# Conceptual Understanding in Introductory Physics XV

**Posted:**April 12, 2015

**Filed under:**Assessment, Goals, Motivations, Understanding |

**Tags:**concepts, critical thinking, electromagnetic theory, field, force, geometry, introductory physics, isotropy, learning, symmetry, teaching 2 Comments

Symmetry is part of the foundation of contemporary physics, but it is seldom emphasized in introductory physics in proportion to its significance. There may be some value in discussing how symmetry applies to otherwise traditional introductory problems rather than just replicating numerical examples from a textbook (even a good textbook). These questions illustrate symmetry in electromagnetic theory, but could trivially be adapted to gravitational interactions in mechanics.

**Assume space is isotropic. Using only symmetry, argue (no numbers, no equations, only words) that**

**(a) the electric force between two charged particles must lie along the line connecting the two particles. **

**(b) the electric field of a very large (so large that its size need not matter) uniformly charged disk must be perpendicular to the disk and must not vary in magnitude with respect to distance from the disk.**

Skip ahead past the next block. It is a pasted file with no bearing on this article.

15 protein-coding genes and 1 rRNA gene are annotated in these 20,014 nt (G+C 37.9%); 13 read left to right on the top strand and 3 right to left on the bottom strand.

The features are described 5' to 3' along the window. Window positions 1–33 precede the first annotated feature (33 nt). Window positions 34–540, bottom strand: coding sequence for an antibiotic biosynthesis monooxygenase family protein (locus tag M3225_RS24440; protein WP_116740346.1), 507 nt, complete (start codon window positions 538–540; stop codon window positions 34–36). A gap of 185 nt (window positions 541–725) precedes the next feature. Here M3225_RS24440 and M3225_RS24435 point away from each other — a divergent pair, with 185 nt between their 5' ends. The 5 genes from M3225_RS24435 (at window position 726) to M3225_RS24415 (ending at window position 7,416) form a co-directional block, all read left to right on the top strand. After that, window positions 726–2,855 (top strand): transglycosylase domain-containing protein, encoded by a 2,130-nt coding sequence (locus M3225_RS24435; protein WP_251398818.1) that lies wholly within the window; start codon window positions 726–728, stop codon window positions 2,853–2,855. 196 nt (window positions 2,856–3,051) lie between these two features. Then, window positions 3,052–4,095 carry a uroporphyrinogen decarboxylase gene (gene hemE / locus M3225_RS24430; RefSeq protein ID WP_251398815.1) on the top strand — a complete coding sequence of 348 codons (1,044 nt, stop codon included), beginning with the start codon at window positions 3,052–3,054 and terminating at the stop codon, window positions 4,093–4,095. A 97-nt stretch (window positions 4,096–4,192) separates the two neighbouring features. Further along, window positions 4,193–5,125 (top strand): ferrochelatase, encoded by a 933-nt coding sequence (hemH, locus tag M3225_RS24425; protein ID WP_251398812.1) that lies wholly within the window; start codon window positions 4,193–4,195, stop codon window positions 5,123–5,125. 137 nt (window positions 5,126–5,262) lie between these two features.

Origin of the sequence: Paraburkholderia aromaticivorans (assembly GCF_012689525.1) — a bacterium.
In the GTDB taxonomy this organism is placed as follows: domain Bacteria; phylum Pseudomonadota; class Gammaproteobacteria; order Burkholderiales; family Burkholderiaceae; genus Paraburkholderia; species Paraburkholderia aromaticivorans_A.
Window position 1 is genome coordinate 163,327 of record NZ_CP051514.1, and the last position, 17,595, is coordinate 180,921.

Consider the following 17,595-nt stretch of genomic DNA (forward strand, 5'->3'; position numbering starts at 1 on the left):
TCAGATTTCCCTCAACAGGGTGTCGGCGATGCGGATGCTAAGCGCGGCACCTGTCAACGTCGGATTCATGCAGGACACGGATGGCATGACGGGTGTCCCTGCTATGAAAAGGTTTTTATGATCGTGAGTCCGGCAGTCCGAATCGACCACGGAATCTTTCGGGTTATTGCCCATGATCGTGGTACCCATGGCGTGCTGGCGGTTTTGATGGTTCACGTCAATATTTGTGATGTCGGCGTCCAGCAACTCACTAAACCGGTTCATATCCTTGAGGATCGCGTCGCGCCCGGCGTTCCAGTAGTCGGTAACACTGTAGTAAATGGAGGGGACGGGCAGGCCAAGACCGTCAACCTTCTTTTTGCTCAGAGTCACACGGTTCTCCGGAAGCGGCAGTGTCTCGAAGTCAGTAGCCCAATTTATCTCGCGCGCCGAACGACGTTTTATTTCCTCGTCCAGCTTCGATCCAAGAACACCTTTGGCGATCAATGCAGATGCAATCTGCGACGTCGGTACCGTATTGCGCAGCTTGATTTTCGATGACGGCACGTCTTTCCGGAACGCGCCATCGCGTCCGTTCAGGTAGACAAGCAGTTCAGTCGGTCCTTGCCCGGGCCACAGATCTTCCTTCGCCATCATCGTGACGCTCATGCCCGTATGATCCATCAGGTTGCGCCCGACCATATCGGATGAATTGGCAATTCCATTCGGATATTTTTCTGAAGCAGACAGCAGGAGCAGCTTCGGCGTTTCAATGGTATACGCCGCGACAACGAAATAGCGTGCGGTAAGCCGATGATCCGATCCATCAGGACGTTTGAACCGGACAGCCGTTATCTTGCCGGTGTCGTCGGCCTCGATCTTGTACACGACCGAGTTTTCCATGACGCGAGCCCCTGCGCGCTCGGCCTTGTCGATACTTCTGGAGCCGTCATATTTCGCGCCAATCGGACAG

**(c) the electric field of a particle must be radially toward (or away from) the particle and if it varies in magnitude, must only do so with respect to distance from the particle.**

**(d) the electric field of a very long (so long that its length need not matter) uniformly charged rod must be perpendicular to the rod and if it varies in magnitude, must only do so with respect to perpendicular distance from the rod.**

**Here’s a hint. A symmetry implies some transformation that leaves some property unchanged. In each case, think of a change (perhaps a rotation and/or translation) that leaves the system (in this case, a charge distribution) unchanged and then look at any consequences that follow.**

As usual, let me know if you present these questions to your students. I’m always interested in the the results.

[…] be orthogonal becuase then their dot product would vanish and the above expression would blow up. Geometry and symmetry, particularly the latter, preclude this from […]

[…] This particular question addresses two things, one that I never questioned as a student and one I only recently thought about as a teacher. It also addresses my continual search for ways to introduce symmetry arguments into introductory physics as early as possible. See what you think. You may find this question intimately related to this post. […]